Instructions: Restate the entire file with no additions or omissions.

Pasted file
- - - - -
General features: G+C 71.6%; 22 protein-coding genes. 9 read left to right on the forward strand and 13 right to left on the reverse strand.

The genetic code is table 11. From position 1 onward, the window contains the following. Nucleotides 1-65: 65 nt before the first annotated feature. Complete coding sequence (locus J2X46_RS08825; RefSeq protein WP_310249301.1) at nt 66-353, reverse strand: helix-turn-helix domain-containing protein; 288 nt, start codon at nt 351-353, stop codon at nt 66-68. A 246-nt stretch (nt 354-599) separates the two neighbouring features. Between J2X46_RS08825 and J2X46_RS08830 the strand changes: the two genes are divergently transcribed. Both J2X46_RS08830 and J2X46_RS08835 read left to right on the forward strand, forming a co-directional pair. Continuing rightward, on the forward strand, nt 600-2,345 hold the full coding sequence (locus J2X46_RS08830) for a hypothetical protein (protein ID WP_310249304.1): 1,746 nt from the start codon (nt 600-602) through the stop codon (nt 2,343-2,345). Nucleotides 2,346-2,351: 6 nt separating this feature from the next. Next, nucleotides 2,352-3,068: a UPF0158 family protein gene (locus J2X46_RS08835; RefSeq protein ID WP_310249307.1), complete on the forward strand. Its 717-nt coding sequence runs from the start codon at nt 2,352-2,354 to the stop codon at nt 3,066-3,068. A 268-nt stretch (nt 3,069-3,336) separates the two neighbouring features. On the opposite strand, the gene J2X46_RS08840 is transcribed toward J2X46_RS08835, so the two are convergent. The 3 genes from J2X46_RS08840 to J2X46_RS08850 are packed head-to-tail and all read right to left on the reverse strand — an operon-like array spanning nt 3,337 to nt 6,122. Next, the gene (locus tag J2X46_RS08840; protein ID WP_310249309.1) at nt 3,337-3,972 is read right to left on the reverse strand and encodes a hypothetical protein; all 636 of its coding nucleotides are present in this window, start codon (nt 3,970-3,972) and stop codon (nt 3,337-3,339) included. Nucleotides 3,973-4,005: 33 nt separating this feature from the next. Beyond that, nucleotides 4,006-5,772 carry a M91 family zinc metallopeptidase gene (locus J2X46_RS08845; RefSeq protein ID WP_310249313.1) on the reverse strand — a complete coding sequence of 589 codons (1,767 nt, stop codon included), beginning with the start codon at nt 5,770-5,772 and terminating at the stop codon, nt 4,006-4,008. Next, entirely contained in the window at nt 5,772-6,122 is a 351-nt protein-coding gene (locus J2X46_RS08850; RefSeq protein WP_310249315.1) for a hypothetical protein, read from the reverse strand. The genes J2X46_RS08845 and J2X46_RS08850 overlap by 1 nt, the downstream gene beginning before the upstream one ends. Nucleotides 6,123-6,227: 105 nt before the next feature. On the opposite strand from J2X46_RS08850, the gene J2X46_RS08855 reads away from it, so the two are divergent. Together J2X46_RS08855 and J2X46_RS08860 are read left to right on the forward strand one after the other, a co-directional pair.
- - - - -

General features: G+C 71.6%; 22 protein-coding genes. 9 read left to right on the forward strand and 13 right to left on the reverse strand.

The genetic code is table 11. From position 1 onward, the window contains the following. Nucleotides 1-65: 65 nt before the first annotated feature. Complete coding sequence (locus J2X46_RS08825; RefSeq protein WP_310249301.1) at nt 66-353, reverse strand: helix-turn-helix domain-containing protein; 288 nt, start codon at nt 351-353, stop codon at nt 66-68. A 246-nt stretch (nt 354-599) separates the two neighbouring features. Between J2X46_RS08825 and J2X46_RS08830 the strand changes: the two genes are divergently transcribed. Both J2X46_RS08830 and J2X46_RS08835 read left to right on the forward strand, forming a co-directional pair. Continuing rightward, on the forward strand, nt 600-2,345 hold the full coding sequence (locus J2X46_RS08830) for a hypothetical protein (protein ID WP_310249304.1): 1,746 nt from the start codon (nt 600-602) through the stop codon (nt 2,343-2,345). Nucleotides 2,346-2,351: 6 nt separating this feature from the next. Next, nucleotides 2,352-3,068: a UPF0158 family protein gene (locus J2X46_RS08835; RefSeq protein ID WP_310249307.1), complete on the forward strand. Its 717-nt coding sequence runs from the start codon at nt 2,352-2,354 to the stop codon at nt 3,066-3,068. A 268-nt stretch (nt 3,069-3,336) separates the two neighbouring features. On the opposite strand, the gene J2X46_RS08840 is transcribed toward J2X46_RS08835, so the two are convergent. The 3 genes from J2X46_RS08840 to J2X46_RS08850 are packed head-to-tail and all read right to left on the reverse strand — an operon-like array spanning nt 3,337 to nt 6,122. Next, the gene (locus tag J2X46_RS08840; protein ID WP_310249309.1) at nt 3,337-3,972 is read right to left on the reverse strand and encodes a hypothetical protein; all 636 of its coding nucleotides are present in this window, start codon (nt 3,970-3,972) and stop codon (nt 3,337-3,339) included. Nucleotides 3,973-4,005: 33 nt separating this feature from the next. Beyond that, nucleotides 4,006-5,772 carry a M91 family zinc metallopeptidase gene (locus J2X46_RS08845; RefSeq protein ID WP_310249313.1) on the reverse strand — a complete coding sequence of 589 codons (1,767 nt, stop codon included), beginning with the start codon at nt 5,770-5,772 and terminating at the stop codon, nt 4,006-4,008. Next, entirely contained in the window at nt 5,772-6,122 is a 351-nt protein-coding gene (locus J2X46_RS08850; RefSeq protein WP_310249315.1) for a hypothetical protein, read from the reverse strand. The genes J2X46_RS08845 and J2X46_RS08850 overlap by 1 nt, the downstream gene beginning before the upstream one ends. Nucleotides 6,123-6,227: 105 nt before the next feature. On the opposite strand from J2X46_RS08850, the gene J2X46_RS08855 reads away from it, so the two are divergent. Together J2X46_RS08855 and J2X46_RS08860 are read left to right on the forward strand one after the other, a co-directional pair.